Something broken with AWS in my account: occasionally stuff inside AWS gets "stuck". I've had issues with CloudFormation, CloudFront, Custom Domain Names and ACM certs - when I was creating / destroying these things lots of times in integration tests. I generally got timely response for these and eventually the issue stopped happening.

> Something broken with AWS in general: usually not timely responses but path here is to use PHD (personal health dashboard).

Ah, I think this is the type of issue i've heard of where you hit a wall on AWS.

In my experience with Linode when there has been infra issues they are very open if pushed, which is useful because sometimes there are ways you can mitigate it if you understand what's going on... they will also pre-emptively open a ticket with your account in case you want to discuss it, most of the time these resolve themselves, but you can dig if you have concerns. e.g one time we had a few VPSs go through a vague "physical host failure" migration unusually close in time, so I asked if there was anything going on with hypervisor bugs (turns out there was a regression) and whether we could pre-emptively migrate stuff to patched hosts on our own terms rather than wait for it to be randomly picked - and they just opened up, explained what was going on and helped us schedule our other VPSs.

> Stuff outside the control plane (e.g. how do I install nginx on this?): - no idea, never asked those questions

Me neither, it's usually Linode specific support I use, they also have extended paid support for that type of stuff and I've never used it but it's there for people who need it.

Vs what we saw from Google cloud? AWS is top tier lol. Akamai I've no experience with at all and have heard mixed reviews.

Quote from Chris Aker's Linode blog post [0]:

"For the immediate future, we will continue to operate as we always have. Akamai has no intention of changing what has made us successful. This acquisition will propel us both forward — not take anything away. Linode will soon be able to call on the power of Akamai to offer entirely new products, services, expertise, locations, and scale, while Akamai will be able to tap into Linode’s deep expertise in compute, storage, and on-demand infrastructure-as-a-service.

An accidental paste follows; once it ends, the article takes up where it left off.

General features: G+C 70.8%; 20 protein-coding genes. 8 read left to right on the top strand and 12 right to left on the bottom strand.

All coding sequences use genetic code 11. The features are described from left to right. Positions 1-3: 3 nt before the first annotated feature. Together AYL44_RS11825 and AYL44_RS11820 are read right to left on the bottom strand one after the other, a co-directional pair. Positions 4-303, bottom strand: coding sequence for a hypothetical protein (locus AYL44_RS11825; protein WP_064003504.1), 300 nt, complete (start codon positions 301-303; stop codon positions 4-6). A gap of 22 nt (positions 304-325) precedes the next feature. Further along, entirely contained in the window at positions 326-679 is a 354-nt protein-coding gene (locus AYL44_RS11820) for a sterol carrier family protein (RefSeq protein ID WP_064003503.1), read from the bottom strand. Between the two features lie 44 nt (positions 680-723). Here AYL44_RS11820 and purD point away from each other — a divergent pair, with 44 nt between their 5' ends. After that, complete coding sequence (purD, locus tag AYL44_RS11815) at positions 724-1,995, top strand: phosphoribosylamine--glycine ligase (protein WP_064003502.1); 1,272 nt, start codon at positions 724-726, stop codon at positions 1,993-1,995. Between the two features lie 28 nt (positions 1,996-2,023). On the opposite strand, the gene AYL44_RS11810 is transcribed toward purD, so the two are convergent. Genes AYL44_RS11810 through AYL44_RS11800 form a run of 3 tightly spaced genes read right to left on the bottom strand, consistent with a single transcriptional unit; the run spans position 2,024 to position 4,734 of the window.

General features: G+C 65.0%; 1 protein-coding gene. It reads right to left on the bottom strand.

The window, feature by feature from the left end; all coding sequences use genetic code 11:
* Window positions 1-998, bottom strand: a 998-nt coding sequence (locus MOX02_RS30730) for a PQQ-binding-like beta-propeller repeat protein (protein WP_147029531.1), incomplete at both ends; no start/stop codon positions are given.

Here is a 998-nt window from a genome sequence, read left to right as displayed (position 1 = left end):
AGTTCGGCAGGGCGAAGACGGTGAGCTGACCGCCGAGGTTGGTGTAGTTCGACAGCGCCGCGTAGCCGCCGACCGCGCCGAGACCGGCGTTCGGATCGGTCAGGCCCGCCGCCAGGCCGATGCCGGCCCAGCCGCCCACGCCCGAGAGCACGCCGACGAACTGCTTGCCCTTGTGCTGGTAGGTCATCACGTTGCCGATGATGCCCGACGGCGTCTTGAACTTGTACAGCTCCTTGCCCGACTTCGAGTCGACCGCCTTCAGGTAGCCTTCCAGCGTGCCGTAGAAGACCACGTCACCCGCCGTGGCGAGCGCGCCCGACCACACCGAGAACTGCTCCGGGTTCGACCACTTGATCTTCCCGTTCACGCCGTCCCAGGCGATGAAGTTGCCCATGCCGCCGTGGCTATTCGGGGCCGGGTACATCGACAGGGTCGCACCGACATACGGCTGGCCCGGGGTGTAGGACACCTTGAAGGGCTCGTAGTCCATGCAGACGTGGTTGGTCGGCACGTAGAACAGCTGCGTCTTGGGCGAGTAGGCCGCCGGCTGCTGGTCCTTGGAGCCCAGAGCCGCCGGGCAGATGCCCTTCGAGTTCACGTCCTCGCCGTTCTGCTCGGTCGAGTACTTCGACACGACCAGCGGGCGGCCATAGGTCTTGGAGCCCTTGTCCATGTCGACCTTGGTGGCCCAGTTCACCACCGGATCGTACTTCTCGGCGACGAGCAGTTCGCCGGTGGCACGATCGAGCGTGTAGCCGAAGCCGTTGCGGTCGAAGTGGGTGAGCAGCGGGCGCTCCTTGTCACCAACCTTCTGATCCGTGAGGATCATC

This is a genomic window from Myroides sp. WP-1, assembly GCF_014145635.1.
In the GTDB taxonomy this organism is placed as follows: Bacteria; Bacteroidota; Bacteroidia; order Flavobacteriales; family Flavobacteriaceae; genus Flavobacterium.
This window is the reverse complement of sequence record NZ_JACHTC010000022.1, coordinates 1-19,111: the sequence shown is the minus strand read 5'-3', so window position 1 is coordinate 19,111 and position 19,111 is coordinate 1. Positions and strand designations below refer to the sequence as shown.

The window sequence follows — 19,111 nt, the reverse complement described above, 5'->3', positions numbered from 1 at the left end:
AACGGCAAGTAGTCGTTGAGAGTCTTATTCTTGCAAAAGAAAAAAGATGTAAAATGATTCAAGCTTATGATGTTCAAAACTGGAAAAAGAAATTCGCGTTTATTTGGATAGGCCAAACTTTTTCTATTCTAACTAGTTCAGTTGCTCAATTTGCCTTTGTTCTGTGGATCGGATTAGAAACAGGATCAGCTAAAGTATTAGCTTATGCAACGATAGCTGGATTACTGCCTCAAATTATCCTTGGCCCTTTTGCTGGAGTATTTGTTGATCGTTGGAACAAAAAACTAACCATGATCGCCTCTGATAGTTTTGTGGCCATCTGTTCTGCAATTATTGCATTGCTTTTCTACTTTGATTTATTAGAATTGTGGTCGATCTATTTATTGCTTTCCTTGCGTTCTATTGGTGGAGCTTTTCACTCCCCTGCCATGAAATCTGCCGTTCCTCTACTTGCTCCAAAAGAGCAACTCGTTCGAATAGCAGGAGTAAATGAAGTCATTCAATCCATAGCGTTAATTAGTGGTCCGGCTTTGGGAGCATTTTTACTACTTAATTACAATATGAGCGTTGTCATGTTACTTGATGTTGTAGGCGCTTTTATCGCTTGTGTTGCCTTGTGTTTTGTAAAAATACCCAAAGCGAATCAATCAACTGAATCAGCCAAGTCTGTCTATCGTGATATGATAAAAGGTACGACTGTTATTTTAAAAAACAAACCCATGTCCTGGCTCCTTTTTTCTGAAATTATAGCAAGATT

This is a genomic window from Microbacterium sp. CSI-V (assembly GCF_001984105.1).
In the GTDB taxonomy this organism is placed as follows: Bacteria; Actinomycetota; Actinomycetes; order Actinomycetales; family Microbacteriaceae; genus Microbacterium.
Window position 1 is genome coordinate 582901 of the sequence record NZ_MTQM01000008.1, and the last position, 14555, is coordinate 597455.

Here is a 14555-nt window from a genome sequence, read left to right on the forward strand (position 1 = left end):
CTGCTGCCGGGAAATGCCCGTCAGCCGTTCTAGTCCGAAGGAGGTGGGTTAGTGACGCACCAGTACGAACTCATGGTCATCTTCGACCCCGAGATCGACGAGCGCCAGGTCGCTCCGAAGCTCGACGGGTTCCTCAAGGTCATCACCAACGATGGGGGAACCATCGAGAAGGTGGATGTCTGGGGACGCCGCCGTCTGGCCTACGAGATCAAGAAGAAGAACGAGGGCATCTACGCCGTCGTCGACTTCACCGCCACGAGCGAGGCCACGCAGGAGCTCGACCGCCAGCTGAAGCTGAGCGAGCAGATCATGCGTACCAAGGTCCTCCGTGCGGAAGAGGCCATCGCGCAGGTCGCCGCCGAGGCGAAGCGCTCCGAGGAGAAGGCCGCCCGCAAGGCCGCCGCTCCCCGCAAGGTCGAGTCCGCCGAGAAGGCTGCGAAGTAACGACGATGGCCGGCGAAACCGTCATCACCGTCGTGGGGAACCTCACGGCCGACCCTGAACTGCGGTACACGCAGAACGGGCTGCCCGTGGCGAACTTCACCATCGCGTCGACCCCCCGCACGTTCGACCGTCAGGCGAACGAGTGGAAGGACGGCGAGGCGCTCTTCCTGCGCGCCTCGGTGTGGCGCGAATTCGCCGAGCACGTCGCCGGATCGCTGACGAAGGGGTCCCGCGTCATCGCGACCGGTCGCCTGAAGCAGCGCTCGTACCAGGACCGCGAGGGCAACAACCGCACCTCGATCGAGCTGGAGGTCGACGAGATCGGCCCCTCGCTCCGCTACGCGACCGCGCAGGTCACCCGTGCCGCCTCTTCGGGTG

Today, we start a new chapter in Linode’s story — one that strengthens our position in a market increasingly looking for alternatives. The transaction is expected to close in the first quarter of 2022.

Thank you — our customers, partners, and community — for supporting and empowering us to make cloud computing simple, affordable, and accessible."

[0] https://www.linode.com/blog/linode/linode-and-akamai/

That's what every Our Incredible Journey post says though... In my experience it has no effect on reality, it's just a form letter.

That's just meaningless noise. Not even Aker probably believes this acquisition will go any differently than any other big-swallows-little deal.

1. In the short term, it's probably the same.

2. In the medium term, things start to get weird.

3. By the time Aker exits, Linode probably only exists as a brand. Everything special about it will be gone. Support will be offshore and terrible.

3) -> I call it the bean-counter syndrome; penny wise, pound foolish; quarterly curse.

"for the immediate future, we will continue to operate as we always have." == 18-24 mos of transition, then founders exit, and company starts its merge into larger org.

Happens every time

I've been using Linode exclusively to host my (admittedly paltry) compliment of VPS's for several years now. They have provided me with outstanding service throughout my time with them, including truly being there for me a few times during the onset of the pandemic in 2020 where I really needed a helping hand to keep my business going. I don't have any experience with Akamai, but Linode has earned my trust and loyalty, and that will continue until I see some reason to reconsider that.

What other kind of "exit" is there? There's IPO or sale. My problem is VC funded startups is that they aren't trying to build a business.

There needs to be another way for a business to take on investment without focusing on an exit.

The DAO model is really interesting (I current work for one) which allows investors to exit any time they want by just selling the tokens they bought.